Lamar wins jurisdiction appeal but professor's tenure suit continues

By David Yates | Feb 22, 2011

Late least year, Lamar University filed an appeal in the Ninth Court of Appeals of Texas, hoping to reverse a ruling denying it sovereign immunity in a discrimination lawsuit.

Late least year, Lamar University filed an appeal in the Ninth Court of Appeals of Texas, hoping to reverse a ruling denying it sovereign immunity in a discrimination lawsuit.

On Feb. 17, the Ninth Court issued an opinion reversing the trial court's denial of Lamar's plea to the jurisdiction motion, but did affirm part of the lower court's order on the retaliation claim.

As the Southeast Texas Record previously reported, in February 2008, Michael Jordan, a Lamar University professor, brought a discrimination suit against the college, alleging he was denied tenure because of his gender.

Contending the university is protected by sovereign immunity, Lamar submitted a plea to the jurisdiction in response to the suit.

On May 24, 2010, Jefferson County Judge Donald Floyd, 172nd District Court, denied the college's motion, prompting the appeal.

On appeal, Lamar argued that it "is entitled to sovereign immunity from Jordan's discrimination claim because he failed to timely file his claim with the Texas Commission on Human Rights not later than 180 days after learned of the department's allegedly discriminatory votes against the tenure promotion," the university's appeals brief states.

Court papers show that Jordan applied for tenure on Nov. 14, 2005, and was rejected the following month. He then filed his charge of discrimination on Dec. 7, 2006 - seven months past the 180-day deadline.

Jordan contends that it is the receipt of the formal notification that his tenure was denied on Sept. 21, 2006, that triggers the 180-day limitations period, court papers say.

"Jordan cannot rely on ... equitable exception to revive claims he could have brought timely; therefore, Jordan's expired claims are dismissed," states the Ninth Court's opinion, authored by Justice Charles Kreger.

"Since Jordan also alleged acts of retaliation that fall within the 180-day statutory limitations period, the trial court did not err in denying Lamar's plea to the jurisdiction as to those discrete acts that are alleged to have occurred after June 2006."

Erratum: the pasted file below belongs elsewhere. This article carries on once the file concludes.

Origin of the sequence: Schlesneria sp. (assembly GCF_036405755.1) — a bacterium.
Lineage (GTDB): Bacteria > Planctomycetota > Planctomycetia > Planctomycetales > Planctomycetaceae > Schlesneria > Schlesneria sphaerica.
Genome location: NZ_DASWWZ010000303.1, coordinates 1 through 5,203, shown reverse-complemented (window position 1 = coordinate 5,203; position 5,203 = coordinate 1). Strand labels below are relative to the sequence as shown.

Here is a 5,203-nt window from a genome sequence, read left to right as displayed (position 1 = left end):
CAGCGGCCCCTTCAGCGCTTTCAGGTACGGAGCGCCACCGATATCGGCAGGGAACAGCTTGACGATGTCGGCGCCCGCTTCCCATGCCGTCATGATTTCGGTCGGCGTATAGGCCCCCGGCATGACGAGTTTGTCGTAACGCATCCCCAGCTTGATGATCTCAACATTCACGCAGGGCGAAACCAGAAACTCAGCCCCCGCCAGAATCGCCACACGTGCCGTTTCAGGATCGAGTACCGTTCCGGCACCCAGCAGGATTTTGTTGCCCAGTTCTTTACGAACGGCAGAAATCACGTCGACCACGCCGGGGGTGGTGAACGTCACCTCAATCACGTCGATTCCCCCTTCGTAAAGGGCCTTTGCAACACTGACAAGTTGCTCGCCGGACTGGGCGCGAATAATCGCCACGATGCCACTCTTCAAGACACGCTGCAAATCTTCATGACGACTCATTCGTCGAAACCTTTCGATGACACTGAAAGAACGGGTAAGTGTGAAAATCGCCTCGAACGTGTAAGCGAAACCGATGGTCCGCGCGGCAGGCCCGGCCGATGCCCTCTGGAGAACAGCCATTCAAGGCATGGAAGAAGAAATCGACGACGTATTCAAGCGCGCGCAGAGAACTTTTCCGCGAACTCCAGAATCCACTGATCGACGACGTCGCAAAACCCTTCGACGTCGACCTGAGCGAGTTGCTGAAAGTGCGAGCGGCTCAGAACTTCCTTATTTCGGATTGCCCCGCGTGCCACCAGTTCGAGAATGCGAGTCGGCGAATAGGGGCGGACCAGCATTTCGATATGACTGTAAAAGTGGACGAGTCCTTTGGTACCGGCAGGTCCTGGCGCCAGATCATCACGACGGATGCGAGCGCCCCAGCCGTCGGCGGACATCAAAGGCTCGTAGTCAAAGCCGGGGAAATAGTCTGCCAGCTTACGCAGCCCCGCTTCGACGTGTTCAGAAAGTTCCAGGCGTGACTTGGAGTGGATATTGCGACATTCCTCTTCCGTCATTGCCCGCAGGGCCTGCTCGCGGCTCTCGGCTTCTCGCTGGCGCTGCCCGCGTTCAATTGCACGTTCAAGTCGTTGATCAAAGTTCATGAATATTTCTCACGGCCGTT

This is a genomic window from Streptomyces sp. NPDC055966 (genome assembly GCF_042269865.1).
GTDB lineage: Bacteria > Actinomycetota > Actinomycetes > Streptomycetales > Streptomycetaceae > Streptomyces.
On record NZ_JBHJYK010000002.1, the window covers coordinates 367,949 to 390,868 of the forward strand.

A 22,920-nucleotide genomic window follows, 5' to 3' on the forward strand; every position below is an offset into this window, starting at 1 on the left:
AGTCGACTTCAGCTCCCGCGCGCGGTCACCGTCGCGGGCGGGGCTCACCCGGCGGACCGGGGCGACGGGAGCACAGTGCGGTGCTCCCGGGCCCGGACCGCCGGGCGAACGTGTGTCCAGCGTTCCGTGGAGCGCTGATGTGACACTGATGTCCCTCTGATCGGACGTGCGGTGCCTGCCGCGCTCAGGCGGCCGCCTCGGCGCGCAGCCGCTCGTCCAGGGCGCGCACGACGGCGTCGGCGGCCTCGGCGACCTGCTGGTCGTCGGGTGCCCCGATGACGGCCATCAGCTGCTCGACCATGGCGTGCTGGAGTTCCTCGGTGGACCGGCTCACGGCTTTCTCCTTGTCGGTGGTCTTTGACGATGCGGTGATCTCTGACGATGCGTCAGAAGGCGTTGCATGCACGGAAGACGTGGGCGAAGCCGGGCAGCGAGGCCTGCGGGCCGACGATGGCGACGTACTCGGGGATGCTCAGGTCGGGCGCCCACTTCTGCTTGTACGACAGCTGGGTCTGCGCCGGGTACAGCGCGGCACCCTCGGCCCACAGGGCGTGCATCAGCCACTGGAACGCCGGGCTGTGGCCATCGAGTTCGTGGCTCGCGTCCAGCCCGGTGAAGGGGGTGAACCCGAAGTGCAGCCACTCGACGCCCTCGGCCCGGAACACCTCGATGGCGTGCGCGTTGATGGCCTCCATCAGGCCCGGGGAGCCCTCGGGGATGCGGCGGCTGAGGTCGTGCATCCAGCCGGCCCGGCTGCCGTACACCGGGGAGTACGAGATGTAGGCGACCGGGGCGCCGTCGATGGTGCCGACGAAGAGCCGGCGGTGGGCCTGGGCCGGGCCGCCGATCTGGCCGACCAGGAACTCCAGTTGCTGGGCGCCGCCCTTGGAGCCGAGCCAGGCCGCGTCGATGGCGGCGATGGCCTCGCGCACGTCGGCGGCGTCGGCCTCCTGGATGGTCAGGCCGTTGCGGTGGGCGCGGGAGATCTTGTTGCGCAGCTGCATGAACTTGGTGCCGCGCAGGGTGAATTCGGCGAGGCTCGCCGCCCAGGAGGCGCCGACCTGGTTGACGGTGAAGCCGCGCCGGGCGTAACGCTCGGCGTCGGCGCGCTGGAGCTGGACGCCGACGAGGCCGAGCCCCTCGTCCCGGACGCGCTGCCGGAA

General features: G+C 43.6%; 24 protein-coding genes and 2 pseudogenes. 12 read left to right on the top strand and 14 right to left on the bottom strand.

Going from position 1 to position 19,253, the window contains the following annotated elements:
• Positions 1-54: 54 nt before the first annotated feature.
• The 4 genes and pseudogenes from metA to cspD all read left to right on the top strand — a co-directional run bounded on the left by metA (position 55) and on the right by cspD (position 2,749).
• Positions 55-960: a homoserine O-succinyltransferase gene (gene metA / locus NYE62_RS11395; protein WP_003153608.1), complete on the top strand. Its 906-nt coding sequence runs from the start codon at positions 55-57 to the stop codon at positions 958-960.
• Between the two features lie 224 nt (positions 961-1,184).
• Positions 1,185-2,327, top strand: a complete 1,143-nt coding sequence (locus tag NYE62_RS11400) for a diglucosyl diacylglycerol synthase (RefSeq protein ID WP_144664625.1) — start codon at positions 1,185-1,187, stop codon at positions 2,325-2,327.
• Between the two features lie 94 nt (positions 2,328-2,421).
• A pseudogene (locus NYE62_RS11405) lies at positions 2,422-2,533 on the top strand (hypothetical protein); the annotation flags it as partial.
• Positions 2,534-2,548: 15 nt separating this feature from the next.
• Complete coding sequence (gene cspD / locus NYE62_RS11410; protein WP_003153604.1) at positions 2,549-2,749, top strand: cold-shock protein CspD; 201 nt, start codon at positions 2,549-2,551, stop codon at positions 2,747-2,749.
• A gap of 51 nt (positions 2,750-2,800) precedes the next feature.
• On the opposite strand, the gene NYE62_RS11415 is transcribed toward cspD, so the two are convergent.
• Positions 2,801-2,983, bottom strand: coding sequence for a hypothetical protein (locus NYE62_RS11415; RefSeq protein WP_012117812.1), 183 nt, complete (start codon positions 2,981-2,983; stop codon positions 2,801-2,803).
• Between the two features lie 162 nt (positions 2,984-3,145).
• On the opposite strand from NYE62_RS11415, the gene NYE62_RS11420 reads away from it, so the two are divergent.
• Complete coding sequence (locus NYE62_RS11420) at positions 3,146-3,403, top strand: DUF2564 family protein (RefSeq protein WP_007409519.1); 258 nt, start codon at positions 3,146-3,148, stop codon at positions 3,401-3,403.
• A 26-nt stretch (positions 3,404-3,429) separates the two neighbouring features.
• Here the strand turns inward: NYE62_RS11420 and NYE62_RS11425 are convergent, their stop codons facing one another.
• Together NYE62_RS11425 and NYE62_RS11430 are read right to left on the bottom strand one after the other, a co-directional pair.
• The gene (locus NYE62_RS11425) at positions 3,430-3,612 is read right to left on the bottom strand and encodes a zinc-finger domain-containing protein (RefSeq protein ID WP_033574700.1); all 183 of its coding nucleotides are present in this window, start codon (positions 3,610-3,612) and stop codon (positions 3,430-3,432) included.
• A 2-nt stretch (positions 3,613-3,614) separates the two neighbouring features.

Justice David Gaultney offered a dissenting opinion, writing that he concurred with the majority's decision to reverse Judge Floyd's denial of Lamar' plea to the jurisdiction, but disagreed over affirming the retaliation claim.

"The formal notice was a predicable consequence of the decision to "not recommend Jordan for tenure, a decision Jordan though was discriminatory," Justice Gaultney wrote. "We should reverse the trial court's order in its entirety and dismiss the lawsuit."

Case background

In his suit, Jordan says she was an assistant professor in the criminal justice department and was granted two years' credit toward tenure when he accepted the position at Lamar.

In 2005, Jordan's tenure application was denied, despite the fact that his teaching evaluation scores were higher than other faculty members in the criminal justice department, he claims in his suit.

He alleges the year before his application was denied, the university granted tenure to a female professor in his department, and that he has been routinely treated disparately from his female counterparts.

Jordan also claims that the university has a pattern of not hiring male applicants to faculty positions, court papers say.

He is seeking back pay and lost benefits, reinstatement and tenure, compensatory damages, attorneys' fees, interest and court costs. The plaintiff is also requesting that the university be enjoined from engaging in future acts that are in violation of anti-discrimination laws.

Anthony P. Griffin of Galveston is representing Jordan.

Lamar is represented in part by Texas Attorney General Greg Abbott.

Trial case No. E181-188
Appeals case No. 09-10-00292

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